weight of the crop is proportionate to the
weight per acre of the sets, and that small
sets will produce the same crop as an
equal weight per acre of large sets. The
fact is, however, of limited application,
as a weight of very small sets, equal to
a weight of full s:zed potatoes, could not
be got into the ground, except by plant
ing them so close as not to be beneficial
to the crop. Thc advantage, therefore,
of the large set remains practically un
?. Weight for weight, cut sets produce
as nearly as possible the same weight per
acre as the whole pot-toes, but, for thc
reasons given above, thc weight of the
sets should not be reduced by subdivision.
7. Smaller sets give a larger produce
in 'proportion to their weight than the
8. When the intervals between the
sets in rows are diminished to less than a
foot, the produce of each individual set is
proportionately diminished. Though this
is not necessarily accompanied by a dimi
nution of the weight of the crop, no in
crease in the produce of each individual
sec is caUi d by placing the set at inter
vals wider than a foot.
9. With reference to the relative pro
duce of different varieties a late red sort
takes precedence throughout thc experi
ments ; and of the several varieties of
Fluke, "Spencers King of Flukes," and
"The Queen of Flukes," are much more
prolific than the ordinary variety.
As to the manure best adapted to the
potato, it was found by Dr. Lang that all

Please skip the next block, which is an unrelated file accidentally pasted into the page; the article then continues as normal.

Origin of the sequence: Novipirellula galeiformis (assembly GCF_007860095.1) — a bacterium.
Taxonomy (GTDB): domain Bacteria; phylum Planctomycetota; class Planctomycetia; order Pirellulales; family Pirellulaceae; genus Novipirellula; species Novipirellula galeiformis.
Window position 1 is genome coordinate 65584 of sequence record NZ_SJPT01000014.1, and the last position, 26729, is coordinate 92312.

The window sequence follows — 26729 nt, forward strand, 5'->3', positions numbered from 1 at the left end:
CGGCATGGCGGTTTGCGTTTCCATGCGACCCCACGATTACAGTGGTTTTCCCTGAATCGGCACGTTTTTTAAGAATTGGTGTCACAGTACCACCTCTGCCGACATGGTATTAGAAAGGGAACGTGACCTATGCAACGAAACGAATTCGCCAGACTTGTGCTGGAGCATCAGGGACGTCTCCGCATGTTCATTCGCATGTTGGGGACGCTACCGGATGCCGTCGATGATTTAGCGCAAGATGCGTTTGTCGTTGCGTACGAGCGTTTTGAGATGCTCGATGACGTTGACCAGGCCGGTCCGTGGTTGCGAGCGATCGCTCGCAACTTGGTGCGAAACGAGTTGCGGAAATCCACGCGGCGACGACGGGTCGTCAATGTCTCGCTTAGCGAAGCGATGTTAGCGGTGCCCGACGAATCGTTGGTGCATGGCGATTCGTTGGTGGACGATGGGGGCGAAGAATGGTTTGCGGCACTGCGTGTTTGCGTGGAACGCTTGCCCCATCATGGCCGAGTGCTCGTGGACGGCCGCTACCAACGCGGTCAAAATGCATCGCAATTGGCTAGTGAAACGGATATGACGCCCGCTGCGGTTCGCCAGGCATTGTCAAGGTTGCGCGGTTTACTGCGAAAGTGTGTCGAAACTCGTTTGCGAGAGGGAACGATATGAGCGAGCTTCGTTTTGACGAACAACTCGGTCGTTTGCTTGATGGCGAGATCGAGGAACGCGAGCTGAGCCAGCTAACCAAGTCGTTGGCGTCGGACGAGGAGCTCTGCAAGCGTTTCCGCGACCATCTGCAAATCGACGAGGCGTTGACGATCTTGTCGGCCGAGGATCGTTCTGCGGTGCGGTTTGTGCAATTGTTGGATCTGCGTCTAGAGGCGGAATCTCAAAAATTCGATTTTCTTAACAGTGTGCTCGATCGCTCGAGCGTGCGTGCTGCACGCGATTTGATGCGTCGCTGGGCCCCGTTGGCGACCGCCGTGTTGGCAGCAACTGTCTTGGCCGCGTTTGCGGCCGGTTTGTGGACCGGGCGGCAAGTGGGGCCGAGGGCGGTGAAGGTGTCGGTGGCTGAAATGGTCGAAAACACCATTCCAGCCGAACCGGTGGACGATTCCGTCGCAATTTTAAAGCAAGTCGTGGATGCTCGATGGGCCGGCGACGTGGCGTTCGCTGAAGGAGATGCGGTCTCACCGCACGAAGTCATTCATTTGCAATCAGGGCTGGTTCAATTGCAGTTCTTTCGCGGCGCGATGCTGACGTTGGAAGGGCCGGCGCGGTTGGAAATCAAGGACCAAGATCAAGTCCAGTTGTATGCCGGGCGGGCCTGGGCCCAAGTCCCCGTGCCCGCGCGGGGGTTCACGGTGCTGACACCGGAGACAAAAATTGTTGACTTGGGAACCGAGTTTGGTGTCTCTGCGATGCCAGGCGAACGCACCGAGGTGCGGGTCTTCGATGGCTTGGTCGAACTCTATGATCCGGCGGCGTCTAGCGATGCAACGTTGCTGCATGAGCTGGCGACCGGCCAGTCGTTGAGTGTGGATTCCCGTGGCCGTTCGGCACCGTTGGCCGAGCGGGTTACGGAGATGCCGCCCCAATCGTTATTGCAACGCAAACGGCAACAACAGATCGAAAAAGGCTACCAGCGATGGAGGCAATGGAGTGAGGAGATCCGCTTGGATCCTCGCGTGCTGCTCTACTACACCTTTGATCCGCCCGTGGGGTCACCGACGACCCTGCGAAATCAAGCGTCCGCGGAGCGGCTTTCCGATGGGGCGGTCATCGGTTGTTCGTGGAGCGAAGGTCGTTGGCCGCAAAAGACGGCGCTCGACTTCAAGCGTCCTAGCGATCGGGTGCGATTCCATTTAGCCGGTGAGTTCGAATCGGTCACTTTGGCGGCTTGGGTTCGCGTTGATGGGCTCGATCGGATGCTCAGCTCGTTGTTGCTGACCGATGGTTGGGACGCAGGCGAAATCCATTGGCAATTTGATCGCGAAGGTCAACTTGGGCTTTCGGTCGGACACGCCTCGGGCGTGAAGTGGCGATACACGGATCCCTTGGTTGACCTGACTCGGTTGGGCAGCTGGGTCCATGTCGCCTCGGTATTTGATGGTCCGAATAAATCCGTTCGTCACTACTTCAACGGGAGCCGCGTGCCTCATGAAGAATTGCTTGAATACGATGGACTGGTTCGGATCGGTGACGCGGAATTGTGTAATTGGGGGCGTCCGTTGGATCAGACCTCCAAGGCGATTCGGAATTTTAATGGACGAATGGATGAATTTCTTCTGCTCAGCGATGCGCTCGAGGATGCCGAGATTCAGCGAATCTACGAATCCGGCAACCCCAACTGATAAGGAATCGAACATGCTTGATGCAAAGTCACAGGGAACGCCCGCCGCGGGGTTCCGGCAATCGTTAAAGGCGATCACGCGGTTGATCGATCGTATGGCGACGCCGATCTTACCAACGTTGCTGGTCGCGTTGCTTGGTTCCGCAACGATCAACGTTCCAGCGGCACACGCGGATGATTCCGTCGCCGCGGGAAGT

nitrogenous dressings, tried in Devonshire,
were rather prejudicial than otherwise, as
regards the potato disease, but that wood
ashes (which abound in potash) and lime
and salt were beneficial.
Experiments with regard to manures
were carried on under thc direction of
Prof. Voelcker, and on examining them
the following deductions have been made :
1. The best crop was' obtained by thc
usc of rotten barn-yard manure.
2. Superphosphates ond crude potash- ,
salts-a purely mineral maluning-gave
a nearly equal increase. The mixture of
superphosphates and crude poiash-salts
appear to be specially useful for root-crops
on light land.
3. Common salt, enhances the efficiency
nf t'e superphosphate- and potash-salts,
but when used alone it slightly diminishes
4. Potash-salts applied alone, though
by no moans the most desirable manure
for potatoes, nevertheless had a better
effect than, common salt; for while the
crude, potash-salts give an increase of
nearly 8 cwt. per acre, common salt pro
duced 7 cwt. and 44 lbs. less than the un
inanurcd plots on the average.
The Barberry Hedge.
One of the wants of the agricultural
community at the present time, is a good
hedge plant. Nearly every one that has
been tried thus far has exhibited some
radical defect that unfits it for the pur
pose. Our native thorns, for instance,
are subject to the attacks of the borer.
Thc English hawthorn cannot stand our
dry summers, nor the Osage, orange our
hard winters. The buckthorn is too open
and ragged at the base, lt is doubtful if
any plant, whose natural growih is from i
twenty to twenty-five feet high, can I e
kept down within the bounds of an ordi- ;
nary hedge and retain a healthy state.
And even if they could submit to thc :
pruning, the annual expense of keeping <
them in shape would bc more tharr the
American farmers arc willing to bear. A ?
hedge-plant, to become popular, must be
perfectly hardy and easy to propagate. ?
It should also be vigorous enough to grow f
ivell in ordinary soils without manure.
lt should be thorny to keep cattle from
looking it, and strong enough to keep
hen from breaking through it. Finally,
t should be low enough ?to require little
?r no pruning. The common barberry
Barberies ruiyarics) combines these
[utilities better than any plant we are ac
piainted with. The barberry is a native
if the northern part of Europe and Asia;